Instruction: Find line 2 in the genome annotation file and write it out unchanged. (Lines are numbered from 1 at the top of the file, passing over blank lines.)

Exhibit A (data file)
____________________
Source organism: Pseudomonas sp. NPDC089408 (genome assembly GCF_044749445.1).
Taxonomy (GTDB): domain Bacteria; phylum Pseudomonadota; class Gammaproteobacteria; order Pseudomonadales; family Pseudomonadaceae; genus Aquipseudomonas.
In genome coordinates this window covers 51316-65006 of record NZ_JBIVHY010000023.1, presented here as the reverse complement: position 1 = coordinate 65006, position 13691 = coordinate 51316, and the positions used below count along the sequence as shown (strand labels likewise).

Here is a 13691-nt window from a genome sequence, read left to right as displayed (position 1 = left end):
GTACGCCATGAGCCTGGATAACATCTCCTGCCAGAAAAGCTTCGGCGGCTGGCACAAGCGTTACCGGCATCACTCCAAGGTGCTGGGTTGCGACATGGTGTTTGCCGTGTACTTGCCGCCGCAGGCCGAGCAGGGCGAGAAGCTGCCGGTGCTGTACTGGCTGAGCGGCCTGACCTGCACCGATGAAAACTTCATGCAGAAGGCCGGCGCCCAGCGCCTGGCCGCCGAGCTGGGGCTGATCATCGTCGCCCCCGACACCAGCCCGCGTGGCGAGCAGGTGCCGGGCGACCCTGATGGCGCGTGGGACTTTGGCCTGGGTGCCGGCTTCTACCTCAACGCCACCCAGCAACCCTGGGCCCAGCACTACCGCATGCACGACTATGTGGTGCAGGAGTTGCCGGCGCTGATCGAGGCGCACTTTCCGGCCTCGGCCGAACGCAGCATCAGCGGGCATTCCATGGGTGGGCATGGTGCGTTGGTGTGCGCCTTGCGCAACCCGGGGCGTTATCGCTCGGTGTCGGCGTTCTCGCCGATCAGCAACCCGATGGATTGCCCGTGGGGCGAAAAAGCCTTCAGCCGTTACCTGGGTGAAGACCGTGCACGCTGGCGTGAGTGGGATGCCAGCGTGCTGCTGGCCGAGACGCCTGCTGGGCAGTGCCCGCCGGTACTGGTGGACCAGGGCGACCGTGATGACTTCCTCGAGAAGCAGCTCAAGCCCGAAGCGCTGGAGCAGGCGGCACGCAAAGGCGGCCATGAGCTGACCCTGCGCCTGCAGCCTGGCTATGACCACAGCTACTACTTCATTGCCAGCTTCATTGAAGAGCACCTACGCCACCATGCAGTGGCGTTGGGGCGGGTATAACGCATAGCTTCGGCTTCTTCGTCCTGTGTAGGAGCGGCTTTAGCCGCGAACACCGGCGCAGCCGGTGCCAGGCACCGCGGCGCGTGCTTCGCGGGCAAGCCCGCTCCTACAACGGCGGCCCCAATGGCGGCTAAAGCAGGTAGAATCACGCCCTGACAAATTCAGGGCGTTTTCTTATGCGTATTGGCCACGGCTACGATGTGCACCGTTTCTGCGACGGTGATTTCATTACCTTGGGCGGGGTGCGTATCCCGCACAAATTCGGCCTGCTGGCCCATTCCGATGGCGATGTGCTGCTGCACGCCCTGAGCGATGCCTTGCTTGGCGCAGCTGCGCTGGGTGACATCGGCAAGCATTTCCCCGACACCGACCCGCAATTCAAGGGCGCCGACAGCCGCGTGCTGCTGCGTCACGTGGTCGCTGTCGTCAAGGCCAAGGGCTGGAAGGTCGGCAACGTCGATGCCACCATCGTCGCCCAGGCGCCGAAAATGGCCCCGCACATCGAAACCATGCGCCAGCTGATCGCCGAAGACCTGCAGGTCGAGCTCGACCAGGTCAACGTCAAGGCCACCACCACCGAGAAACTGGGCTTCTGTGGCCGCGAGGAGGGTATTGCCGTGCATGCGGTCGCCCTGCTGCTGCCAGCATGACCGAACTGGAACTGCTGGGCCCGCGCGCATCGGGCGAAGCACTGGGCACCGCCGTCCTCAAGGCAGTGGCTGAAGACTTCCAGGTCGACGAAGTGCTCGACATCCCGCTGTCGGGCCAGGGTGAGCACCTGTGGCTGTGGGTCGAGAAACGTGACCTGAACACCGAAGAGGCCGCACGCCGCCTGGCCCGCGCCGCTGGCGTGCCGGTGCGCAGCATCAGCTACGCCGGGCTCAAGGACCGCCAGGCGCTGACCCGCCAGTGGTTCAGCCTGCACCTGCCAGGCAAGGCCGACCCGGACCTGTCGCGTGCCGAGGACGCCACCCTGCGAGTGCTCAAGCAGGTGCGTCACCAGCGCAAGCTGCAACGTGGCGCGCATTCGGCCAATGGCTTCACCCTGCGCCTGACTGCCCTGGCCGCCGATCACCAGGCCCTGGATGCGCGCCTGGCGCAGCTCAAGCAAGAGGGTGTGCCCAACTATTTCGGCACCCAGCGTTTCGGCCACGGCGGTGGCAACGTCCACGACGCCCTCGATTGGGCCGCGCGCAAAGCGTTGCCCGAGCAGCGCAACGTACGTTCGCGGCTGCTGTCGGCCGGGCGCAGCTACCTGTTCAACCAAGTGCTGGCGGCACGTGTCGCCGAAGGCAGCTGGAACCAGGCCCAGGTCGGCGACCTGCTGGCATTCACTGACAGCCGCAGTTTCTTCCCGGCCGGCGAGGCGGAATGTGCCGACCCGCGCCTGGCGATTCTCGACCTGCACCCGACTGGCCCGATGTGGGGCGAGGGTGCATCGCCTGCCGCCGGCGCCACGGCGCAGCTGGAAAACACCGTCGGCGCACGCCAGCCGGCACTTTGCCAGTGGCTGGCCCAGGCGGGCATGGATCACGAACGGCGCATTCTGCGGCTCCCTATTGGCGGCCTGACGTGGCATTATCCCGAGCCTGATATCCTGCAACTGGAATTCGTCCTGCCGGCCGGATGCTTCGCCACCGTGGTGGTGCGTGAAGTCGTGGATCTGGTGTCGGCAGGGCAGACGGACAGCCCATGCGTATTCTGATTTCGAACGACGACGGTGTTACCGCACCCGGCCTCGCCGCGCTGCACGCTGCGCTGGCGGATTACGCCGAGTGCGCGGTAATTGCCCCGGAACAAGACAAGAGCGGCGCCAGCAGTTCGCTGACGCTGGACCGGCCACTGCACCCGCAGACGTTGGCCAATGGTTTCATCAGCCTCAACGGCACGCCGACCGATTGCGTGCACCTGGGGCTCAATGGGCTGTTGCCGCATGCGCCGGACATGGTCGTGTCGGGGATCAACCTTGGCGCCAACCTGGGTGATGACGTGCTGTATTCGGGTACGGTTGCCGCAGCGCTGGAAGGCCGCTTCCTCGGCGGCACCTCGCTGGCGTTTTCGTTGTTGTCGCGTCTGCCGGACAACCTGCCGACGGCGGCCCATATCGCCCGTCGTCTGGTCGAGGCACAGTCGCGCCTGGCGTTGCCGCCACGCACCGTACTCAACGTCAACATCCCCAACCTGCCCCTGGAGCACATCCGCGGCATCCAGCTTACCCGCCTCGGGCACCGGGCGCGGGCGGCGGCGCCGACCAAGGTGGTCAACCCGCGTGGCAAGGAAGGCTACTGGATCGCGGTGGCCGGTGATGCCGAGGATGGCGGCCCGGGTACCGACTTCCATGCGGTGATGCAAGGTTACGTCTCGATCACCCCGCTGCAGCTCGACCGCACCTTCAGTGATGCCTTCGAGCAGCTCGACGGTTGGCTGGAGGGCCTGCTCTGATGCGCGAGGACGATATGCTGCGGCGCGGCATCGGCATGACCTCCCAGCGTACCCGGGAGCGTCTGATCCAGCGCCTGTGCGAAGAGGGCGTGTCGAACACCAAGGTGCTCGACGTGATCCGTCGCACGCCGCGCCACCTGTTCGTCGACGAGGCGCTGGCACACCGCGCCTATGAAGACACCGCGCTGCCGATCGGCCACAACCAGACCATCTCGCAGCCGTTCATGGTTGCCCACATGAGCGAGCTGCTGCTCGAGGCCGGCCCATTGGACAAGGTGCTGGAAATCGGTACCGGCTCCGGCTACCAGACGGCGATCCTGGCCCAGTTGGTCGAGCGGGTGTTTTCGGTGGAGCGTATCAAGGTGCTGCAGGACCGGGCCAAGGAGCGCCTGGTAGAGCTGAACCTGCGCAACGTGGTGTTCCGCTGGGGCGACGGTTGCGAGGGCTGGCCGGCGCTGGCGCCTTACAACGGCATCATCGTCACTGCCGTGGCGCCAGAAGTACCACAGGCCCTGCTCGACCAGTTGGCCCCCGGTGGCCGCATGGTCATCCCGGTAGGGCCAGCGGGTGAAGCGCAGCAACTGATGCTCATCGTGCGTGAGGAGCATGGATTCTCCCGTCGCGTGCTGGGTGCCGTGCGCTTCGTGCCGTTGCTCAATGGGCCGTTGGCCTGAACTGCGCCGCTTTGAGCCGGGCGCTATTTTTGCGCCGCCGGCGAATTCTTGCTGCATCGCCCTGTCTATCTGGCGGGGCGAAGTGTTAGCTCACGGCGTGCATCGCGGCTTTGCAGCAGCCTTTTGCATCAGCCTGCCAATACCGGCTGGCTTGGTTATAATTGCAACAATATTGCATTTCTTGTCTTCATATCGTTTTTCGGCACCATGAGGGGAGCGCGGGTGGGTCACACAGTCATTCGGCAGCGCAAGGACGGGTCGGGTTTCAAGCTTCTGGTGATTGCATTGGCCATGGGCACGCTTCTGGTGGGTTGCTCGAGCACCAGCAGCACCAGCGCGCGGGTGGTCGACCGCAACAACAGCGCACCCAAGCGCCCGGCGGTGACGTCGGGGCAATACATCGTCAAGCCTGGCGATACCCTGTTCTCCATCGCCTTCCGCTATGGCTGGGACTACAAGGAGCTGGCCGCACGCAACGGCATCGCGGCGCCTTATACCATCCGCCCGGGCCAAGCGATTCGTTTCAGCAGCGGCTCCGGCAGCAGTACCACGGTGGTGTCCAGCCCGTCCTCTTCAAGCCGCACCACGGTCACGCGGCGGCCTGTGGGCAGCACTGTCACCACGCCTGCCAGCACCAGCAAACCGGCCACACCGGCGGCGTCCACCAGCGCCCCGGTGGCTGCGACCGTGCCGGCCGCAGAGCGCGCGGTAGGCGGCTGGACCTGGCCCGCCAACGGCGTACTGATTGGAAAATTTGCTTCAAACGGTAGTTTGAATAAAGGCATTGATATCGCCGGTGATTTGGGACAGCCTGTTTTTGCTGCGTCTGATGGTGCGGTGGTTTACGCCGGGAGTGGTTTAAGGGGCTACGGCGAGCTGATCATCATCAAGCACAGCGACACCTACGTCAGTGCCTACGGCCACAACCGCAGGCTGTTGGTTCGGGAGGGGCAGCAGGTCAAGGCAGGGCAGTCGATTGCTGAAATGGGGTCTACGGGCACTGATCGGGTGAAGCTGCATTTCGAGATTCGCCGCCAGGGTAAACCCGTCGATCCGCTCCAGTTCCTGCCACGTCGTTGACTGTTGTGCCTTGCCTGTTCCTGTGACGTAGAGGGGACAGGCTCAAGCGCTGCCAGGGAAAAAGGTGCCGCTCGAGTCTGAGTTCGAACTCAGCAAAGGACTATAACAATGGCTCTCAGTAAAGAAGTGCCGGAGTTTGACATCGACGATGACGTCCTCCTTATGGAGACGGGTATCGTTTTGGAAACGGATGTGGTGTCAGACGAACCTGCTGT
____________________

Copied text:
Taxonomy (GTDB): domain Bacteria; phylum Pseudomonadota; class Gammaproteobacteria; order Pseudomonadales; family Pseudomonadaceae; genus Aquipseudomonas.